South Tahoe faces lawsuit over sex offender law


By Kathryn Reed

South Lake Tahoe’s sex offender ordinance is being challenged by a group that is filing complaints and lawsuits throughout the state.

Janice Bellucci, president of California Reform Sex Offender Laws, believes the city’s ordinance violates state and federal laws.

“The underlying court case just came out in January and is still out on appeal,” South Lake Tahoe City Attorney Tom Watson told Lake Tahoe News. “The fact is the decision they are relying is from the court of appeals and is being appealed to the Supreme Court and there is no decision from the Supreme Court yet.”

As of April 2, Watson had not seen the actual lawsuit, but said he was made aware a complaint had been filed. He will likely bring the issue before the City Council in closed session at the April 15 meeting.

South Lake Tahoe’s ordinance prohibits registered sex offenders from residing or being within 300 feet of a slew of public and private locations including schools, parks, bus stops and swimming pools.

“The sex offender ordinance adopted by the city of South Lake Tahoe violates both the federal and state constitutions,” Bellucci said in a statement. “The South Lake Tahoe ordinance is based upon two myths: (1) that registered citizens have a high rate of re-offense and (2) that strangers commit most sexual assaults.”

El Dorado County in January altered its ordinance following a legal challenge.


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Comments (9)
  1. Sue Peters says - Posted: April 2, 2014

    It is my understanding that these restrictions apply to all those ever convicted of an offense under the sex offense umbrella, heinous or ridiculous, going back decades (to the 1950’s). How can a city tell anyone with a conviction 10, 20, 50, 60 years ago where they may and may not go or drive?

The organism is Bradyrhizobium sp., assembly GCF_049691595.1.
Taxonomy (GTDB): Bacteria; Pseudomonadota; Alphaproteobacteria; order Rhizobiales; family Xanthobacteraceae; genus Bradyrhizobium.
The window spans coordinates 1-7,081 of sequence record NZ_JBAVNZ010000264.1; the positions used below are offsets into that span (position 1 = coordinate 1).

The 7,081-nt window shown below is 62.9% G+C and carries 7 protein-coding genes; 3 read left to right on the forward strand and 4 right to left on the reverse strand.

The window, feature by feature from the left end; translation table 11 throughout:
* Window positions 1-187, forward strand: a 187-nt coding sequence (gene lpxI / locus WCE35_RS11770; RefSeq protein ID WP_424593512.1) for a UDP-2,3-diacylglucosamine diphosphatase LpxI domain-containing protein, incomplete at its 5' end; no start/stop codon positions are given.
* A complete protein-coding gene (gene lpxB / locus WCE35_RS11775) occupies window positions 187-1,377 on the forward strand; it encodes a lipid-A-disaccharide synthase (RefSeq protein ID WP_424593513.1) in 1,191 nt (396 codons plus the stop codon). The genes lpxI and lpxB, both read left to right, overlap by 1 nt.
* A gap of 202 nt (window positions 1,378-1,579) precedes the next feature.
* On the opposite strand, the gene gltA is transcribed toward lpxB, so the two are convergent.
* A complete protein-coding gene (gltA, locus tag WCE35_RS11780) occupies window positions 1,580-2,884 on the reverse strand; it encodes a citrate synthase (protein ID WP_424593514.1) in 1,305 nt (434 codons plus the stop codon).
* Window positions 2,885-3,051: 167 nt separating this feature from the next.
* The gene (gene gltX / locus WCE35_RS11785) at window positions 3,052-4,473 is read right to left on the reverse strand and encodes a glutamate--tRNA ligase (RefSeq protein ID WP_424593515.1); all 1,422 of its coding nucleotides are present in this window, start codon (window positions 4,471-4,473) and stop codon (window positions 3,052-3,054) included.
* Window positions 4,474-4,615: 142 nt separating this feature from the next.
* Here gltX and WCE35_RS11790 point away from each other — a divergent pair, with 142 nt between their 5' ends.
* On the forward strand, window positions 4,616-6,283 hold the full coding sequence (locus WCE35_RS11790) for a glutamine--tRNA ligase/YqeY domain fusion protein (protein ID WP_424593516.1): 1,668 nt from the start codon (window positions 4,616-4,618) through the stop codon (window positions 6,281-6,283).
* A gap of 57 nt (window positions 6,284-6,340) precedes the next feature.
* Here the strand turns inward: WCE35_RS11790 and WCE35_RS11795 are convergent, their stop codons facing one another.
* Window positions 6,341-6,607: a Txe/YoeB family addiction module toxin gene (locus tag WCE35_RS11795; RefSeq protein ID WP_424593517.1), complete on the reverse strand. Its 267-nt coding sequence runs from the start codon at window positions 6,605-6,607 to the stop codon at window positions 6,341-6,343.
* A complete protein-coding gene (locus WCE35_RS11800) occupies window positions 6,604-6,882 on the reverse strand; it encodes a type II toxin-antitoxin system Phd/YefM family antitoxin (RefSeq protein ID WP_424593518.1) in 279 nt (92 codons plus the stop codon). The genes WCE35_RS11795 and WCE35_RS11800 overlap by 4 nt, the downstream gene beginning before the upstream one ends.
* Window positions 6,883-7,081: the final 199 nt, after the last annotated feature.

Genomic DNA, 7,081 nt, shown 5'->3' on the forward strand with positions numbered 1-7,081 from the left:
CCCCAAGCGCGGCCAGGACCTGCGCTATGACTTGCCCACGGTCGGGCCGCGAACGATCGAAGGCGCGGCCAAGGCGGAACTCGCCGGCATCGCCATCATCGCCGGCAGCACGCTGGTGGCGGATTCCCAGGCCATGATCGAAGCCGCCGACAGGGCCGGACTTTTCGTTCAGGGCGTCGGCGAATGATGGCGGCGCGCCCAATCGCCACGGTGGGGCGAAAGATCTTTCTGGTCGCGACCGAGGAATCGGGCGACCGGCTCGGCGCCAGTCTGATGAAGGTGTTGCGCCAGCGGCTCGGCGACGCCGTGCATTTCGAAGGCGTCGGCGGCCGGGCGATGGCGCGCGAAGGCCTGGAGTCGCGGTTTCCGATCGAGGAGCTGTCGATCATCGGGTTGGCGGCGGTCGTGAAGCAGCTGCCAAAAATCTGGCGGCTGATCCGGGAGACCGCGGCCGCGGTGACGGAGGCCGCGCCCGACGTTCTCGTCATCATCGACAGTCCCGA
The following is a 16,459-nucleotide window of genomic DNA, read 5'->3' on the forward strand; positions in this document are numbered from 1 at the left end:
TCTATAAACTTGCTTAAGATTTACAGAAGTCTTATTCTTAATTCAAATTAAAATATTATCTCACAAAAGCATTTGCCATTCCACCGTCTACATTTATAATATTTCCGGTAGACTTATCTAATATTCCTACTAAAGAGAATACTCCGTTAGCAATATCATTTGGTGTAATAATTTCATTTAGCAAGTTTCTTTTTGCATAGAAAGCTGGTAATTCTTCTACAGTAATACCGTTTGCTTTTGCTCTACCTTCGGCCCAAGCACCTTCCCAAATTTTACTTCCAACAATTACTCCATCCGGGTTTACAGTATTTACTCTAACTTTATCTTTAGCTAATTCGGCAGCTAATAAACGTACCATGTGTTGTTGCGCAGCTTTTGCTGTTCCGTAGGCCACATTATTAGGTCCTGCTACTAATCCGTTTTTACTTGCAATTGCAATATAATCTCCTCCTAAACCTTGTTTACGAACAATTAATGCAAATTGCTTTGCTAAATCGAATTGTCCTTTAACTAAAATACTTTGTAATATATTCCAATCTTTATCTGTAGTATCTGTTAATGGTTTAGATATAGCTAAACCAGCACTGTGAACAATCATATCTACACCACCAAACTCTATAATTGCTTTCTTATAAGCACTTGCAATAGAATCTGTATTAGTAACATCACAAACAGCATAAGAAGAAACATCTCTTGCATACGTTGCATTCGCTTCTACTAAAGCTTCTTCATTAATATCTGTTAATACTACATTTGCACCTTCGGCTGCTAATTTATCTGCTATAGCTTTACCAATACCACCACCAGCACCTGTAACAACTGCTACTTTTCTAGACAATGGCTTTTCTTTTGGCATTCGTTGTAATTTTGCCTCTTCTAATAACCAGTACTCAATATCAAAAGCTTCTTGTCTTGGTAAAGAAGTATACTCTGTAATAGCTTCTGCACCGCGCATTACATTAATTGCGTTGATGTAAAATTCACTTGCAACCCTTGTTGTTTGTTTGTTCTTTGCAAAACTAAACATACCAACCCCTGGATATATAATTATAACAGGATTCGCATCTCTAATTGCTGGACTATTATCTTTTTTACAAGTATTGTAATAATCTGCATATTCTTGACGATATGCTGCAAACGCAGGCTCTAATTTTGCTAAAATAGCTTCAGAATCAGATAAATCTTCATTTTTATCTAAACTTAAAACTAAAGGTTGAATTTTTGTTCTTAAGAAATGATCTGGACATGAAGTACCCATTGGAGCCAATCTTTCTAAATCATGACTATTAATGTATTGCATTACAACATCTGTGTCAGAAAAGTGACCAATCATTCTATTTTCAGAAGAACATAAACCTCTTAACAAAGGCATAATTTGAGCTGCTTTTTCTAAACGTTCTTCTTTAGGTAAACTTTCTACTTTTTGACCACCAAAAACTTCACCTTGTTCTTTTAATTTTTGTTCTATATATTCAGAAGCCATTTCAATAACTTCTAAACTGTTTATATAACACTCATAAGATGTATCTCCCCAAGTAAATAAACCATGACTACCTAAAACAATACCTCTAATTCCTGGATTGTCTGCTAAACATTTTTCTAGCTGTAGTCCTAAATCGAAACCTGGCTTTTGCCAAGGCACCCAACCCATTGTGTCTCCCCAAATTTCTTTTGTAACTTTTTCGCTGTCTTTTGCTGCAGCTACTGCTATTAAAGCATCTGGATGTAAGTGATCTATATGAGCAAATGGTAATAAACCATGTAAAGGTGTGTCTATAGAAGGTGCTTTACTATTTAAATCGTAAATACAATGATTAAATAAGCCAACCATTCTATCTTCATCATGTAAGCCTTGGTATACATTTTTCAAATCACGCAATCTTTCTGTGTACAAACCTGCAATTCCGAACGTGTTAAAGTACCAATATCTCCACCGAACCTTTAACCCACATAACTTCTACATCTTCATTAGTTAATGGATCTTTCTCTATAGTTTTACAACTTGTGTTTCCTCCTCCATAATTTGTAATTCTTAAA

If the underlying court case came out in January, and it is now April, what is the ordinance still doing on the books? The Court of Appeals has ruled. Asking the Supreme Court to hear it is not an appeal. There is a very good chance they will not hear it.

    While not a fan of frivolous lawsuits, I am a big fan of the Constitution of the United States of America. If this ordinance truly violates this sacred document, I say, sue away, whoever you may be.

  2. tahoeadvocate says - Posted: April 3, 2014

    I believe the ordinance says they can’t be within 300 feet or reside within 2000 feet.

  3. Perry R. Obray says - Posted: April 3, 2014

    Seems relatively similar to state law. Maybe these types of laws were passed as metropolitan cites such as San Francisco apparently are illegal for a registered sex offender to locate to a new residence because of the new state law on sex offenders. Less population dense areas such as SLT apparently don’t want these offenders to move here because they are not allowed in places such as San Francisco.

  4. copper says - Posted: April 3, 2014

    The problem is not the restrictions in the ordinance, but the broad shadow cast by the mandatory registration laws. The 18 year old making out with his 17 year old girl friend in the school parking lot who gets charged with statutory rape; the drunk peeing in the alley who gets charged with indecent exposure; the guy who moons the college sorority. Mandatory registration for anyone convicted (including making a plea deal)for any supposed sex offense is just another example of zero tolerance at its worst.

  5. Chief Slowroller says - Posted: April 3, 2014